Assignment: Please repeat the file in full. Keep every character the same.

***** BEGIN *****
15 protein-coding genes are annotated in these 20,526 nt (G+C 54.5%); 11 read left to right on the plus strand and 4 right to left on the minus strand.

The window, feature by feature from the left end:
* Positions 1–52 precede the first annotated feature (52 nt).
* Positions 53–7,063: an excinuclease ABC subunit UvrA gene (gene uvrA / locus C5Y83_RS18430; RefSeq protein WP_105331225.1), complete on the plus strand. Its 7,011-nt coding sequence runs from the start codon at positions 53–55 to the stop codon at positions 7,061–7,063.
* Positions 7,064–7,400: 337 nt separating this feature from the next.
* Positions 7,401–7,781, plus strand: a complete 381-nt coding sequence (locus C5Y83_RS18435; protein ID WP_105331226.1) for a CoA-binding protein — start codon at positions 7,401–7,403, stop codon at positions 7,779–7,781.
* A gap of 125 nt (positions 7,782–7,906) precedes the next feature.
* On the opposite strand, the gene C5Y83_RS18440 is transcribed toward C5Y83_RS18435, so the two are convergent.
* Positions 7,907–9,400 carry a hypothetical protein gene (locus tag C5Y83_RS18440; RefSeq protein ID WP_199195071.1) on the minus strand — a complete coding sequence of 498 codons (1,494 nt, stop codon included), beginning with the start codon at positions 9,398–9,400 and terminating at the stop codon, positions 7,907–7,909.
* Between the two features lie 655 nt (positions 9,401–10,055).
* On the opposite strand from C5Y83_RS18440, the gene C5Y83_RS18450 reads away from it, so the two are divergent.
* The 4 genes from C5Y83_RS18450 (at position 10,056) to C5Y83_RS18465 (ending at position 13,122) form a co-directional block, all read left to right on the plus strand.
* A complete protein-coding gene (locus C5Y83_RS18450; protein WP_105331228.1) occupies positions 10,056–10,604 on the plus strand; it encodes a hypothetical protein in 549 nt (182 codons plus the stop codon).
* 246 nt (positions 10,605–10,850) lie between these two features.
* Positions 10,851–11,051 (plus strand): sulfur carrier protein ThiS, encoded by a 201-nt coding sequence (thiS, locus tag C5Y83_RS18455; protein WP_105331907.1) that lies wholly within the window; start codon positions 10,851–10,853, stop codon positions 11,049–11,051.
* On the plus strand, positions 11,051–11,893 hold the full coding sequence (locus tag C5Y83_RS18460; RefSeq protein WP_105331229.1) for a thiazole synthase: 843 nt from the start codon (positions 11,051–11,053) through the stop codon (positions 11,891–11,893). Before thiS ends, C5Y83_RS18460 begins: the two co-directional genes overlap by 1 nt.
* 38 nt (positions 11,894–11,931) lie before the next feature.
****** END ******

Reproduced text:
15 protein-coding genes are annotated in these 20,526 nt (G+C 54.5%); 11 read left to right on the plus strand and 4 right to left on the minus strand.

The window, feature by feature from the left end:
* Positions 1–52 precede the first annotated feature (52 nt).
* Positions 53–7,063: an excinuclease ABC subunit UvrA gene (gene uvrA / locus C5Y83_RS18430; RefSeq protein WP_105331225.1), complete on the plus strand. Its 7,011-nt coding sequence runs from the start codon at positions 53–55 to the stop codon at positions 7,061–7,063.
* Positions 7,064–7,400: 337 nt separating this feature from the next.
* Positions 7,401–7,781, plus strand: a complete 381-nt coding sequence (locus C5Y83_RS18435; protein ID WP_105331226.1) for a CoA-binding protein — start codon at positions 7,401–7,403, stop codon at positions 7,779–7,781.
* A gap of 125 nt (positions 7,782–7,906) precedes the next feature.
* On the opposite strand, the gene C5Y83_RS18440 is transcribed toward C5Y83_RS18435, so the two are convergent.
* Positions 7,907–9,400 carry a hypothetical protein gene (locus tag C5Y83_RS18440; RefSeq protein ID WP_199195071.1) on the minus strand — a complete coding sequence of 498 codons (1,494 nt, stop codon included), beginning with the start codon at positions 9,398–9,400 and terminating at the stop codon, positions 7,907–7,909.
* Between the two features lie 655 nt (positions 9,401–10,055).
* On the opposite strand from C5Y83_RS18440, the gene C5Y83_RS18450 reads away from it, so the two are divergent.
* The 4 genes from C5Y83_RS18450 (at position 10,056) to C5Y83_RS18465 (ending at position 13,122) form a co-directional block, all read left to right on the plus strand.
* A complete protein-coding gene (locus C5Y83_RS18450; protein WP_105331228.1) occupies positions 10,056–10,604 on the plus strand; it encodes a hypothetical protein in 549 nt (182 codons plus the stop codon).
* 246 nt (positions 10,605–10,850) lie between these two features.
* Positions 10,851–11,051 (plus strand): sulfur carrier protein ThiS, encoded by a 201-nt coding sequence (thiS, locus tag C5Y83_RS18455; protein WP_105331907.1) that lies wholly within the window; start codon positions 10,851–10,853, stop codon positions 11,049–11,051.
* On the plus strand, positions 11,051–11,893 hold the full coding sequence (locus tag C5Y83_RS18460; RefSeq protein WP_105331229.1) for a thiazole synthase: 843 nt from the start codon (positions 11,051–11,053) through the stop codon (positions 11,891–11,893). Before thiS ends, C5Y83_RS18460 begins: the two co-directional genes overlap by 1 nt.
* 38 nt (positions 11,894–11,931) lie before the next feature.